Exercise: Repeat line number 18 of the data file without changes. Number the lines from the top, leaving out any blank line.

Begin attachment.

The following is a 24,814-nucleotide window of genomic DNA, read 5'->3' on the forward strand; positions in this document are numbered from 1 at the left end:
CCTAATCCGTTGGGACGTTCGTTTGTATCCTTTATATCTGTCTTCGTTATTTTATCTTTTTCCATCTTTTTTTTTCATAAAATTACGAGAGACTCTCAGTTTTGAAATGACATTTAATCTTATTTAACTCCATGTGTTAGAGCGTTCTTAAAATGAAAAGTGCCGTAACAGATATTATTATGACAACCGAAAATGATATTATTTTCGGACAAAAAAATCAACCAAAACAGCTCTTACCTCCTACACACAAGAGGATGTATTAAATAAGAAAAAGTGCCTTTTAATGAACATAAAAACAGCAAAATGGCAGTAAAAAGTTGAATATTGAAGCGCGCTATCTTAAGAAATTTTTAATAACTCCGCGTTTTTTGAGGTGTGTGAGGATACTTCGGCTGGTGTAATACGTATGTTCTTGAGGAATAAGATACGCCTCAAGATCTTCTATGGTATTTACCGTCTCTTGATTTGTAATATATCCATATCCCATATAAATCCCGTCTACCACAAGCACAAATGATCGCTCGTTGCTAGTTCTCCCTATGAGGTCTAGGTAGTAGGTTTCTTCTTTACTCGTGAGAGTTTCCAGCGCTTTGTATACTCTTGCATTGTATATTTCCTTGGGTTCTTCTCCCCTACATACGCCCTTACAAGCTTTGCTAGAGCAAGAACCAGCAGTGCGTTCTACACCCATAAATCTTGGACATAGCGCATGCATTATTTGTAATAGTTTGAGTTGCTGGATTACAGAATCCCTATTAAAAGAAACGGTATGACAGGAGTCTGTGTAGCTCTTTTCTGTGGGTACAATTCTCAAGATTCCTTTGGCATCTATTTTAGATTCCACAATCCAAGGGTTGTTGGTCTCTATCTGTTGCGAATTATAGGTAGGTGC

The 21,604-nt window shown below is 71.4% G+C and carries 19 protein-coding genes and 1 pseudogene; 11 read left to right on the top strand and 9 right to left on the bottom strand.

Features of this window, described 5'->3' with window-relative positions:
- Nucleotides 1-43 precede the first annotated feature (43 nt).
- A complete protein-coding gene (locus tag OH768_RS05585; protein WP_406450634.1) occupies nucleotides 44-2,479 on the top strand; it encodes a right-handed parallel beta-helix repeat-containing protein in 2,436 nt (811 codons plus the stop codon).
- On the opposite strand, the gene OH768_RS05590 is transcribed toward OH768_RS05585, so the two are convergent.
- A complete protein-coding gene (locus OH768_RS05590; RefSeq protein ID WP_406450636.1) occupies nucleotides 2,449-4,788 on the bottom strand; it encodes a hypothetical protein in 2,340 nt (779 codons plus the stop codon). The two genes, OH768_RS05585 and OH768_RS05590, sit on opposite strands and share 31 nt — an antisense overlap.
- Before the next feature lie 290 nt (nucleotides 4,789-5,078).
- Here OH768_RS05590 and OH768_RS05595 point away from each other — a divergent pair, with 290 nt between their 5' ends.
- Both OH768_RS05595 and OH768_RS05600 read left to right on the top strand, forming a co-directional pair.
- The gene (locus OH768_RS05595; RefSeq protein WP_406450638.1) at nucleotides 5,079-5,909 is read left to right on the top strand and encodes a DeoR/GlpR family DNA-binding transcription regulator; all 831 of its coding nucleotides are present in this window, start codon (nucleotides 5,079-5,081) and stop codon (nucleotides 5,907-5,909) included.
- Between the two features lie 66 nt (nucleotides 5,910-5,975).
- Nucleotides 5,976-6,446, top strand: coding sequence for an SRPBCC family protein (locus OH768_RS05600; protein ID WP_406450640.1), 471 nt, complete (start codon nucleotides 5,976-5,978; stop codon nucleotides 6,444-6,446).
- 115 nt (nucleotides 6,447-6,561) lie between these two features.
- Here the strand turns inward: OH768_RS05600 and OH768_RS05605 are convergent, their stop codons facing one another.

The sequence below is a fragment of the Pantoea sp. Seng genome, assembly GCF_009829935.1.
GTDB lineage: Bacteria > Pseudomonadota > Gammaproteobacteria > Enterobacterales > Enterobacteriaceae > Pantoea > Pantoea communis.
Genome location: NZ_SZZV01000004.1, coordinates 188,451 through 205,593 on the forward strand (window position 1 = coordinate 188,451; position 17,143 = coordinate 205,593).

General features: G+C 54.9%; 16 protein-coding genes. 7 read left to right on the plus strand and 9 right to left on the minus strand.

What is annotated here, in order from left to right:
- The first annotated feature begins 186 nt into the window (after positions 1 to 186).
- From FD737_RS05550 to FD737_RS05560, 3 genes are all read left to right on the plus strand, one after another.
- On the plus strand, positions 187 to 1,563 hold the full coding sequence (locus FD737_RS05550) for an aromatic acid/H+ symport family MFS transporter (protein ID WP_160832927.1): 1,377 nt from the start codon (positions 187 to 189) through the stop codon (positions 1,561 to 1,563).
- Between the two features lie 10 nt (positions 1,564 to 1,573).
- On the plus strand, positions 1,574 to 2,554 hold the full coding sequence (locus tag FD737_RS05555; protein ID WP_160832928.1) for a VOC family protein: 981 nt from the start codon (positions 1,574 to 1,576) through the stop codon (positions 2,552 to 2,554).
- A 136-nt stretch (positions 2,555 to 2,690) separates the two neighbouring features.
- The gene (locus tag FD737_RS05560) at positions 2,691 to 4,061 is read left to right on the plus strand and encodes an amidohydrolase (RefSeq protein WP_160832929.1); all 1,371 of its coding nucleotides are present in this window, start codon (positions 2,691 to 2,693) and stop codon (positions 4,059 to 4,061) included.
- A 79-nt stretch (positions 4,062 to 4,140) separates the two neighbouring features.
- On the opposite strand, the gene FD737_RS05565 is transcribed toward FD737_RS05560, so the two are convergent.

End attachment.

GTDB lineage: Bacteria > Pseudomonadota > Gammaproteobacteria > Enterobacterales > Enterobacteriaceae > Pantoea > Pantoea communis.